Thursday 27 July 2017

In the world

(AFP )

Prime Minister Benjamin Netanyahu on Thursday called for the execution of a Palestinian who stabbed to death three Israelis last week as tensions rose over new security measures at a Jerusalem holy site.

"The death penalty for terrorists –- it's time to implement it in severe cases," he said while speaking with family members of the victims, a video of which was posted on Netanyahu's Twitter account.

(AFP )

Russian President Vladimir Putin said Thursday that Moscow will ultimately have to respond to sanctions imposed by the United States that he condemned as insolent towards Russia.

"We are behaving in a very restrained and patient way, but at some moment we will need to respond," Putin said at a news conference after talks with his Finnish counterpart Sauli Niinisto.

He complained that "it's impossible to endlessly tolerate this kind of insolence towards our country," referring to tougher US sanctions that were backed by the House of Representatives on Tuesday.

(AFP )

Nobel peace prize winner Muhammad Yunus Thursday cancelled an international conference of social business entrepreneurs outside the Bangladeshi capital after it failed to get police security.

Yunus, 77, has been at odds with Bangladesh Prime Minister Sheikh Hasina since 2007 when he made a brief foray into the country’s highly polarised politics.

In 2011, he was sacked as the head of pioneering micro-lender, Grameen Bank, in a move widely believed to have been orchestrated by Hasina.

(AFP )

Sugar may be bad not only for your teeth and your waistline, but also your mental health, claimed a study Thursday that was met with scepticism by other experts.

Researchers at University College London (UCL) compared the reported sugar intake of more than 8,000 people in a long-term British study, to their mood.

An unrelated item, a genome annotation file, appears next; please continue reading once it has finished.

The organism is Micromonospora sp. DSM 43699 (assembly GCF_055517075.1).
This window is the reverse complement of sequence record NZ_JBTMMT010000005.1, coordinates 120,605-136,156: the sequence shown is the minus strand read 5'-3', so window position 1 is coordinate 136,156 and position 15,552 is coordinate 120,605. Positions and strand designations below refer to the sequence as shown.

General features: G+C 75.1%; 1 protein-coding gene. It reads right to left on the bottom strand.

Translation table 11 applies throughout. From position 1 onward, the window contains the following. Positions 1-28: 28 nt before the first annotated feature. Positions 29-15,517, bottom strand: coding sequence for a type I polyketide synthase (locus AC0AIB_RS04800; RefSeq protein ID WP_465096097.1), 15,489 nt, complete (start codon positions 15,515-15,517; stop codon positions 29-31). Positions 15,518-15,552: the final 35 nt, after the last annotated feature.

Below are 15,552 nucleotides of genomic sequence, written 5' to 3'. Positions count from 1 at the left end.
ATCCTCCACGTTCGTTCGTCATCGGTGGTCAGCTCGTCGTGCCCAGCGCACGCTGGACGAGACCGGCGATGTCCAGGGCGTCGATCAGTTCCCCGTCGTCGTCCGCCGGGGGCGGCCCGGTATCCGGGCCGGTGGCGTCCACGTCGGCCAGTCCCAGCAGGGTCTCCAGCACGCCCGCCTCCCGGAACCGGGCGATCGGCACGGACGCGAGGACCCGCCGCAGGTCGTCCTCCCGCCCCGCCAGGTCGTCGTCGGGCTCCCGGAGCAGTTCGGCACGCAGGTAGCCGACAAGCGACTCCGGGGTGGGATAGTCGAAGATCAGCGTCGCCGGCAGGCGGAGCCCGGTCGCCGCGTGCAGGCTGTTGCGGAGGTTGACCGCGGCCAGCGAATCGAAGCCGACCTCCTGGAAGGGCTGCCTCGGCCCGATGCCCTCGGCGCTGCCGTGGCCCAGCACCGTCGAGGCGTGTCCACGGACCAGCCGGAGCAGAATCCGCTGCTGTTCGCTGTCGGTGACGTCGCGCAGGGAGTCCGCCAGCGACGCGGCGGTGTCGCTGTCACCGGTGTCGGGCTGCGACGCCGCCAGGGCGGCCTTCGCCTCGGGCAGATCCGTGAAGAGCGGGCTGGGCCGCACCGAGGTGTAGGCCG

The study participants, civil servants, were monitored from 1985-1988, and filled out a questionnaire every few years thereafter.

(AFP )

Turkish Prime Minister Binali Yildirim met with German business executives on Thursday to reassure them following a bitter row between Ankara and Berlin that threatened to drag them into a terror funding crackdown.

Yildirim held the breakfast meeting in Ankara with 19 executives from companies -- including Bosch, Siemens, Mercedes and BASF -- telling them they were valued in Turkey.

"It is very important for us that you are not hurt at all by recent developments, that you are not part of this tension," Yildirim said during the meeting, according to Anadolu news agency.

(AFP )

Russian President Vladimir Putin said Thursday that Moscow will ultimately have to respond to sanctions imposed by the United States that he condemned as insolent towards Russia.

"We are behaving in a very restrained and patient way, but at some moment we will need to respond," Putin said at a news conference after talks with his Finnish counterpart Sauli Niinisto.

He complained that "it's impossible to endlessly tolerate this kind of insolence towards our country," referring to tougher US sanctions that were backed by the House of Representatives on Tuesday.

(AFP )

President Robert Mugabe's wife Thursday urged her 93-year-old husband to name his chosen successor, fuelling renewed speculation about the race to take over from the world's oldest national leader.

Mugabe has always refused to publicly reveal his favoured heir, but Grace Mugabe -- who is seen by some as a potential candidate -- called for an end to the uncertainty.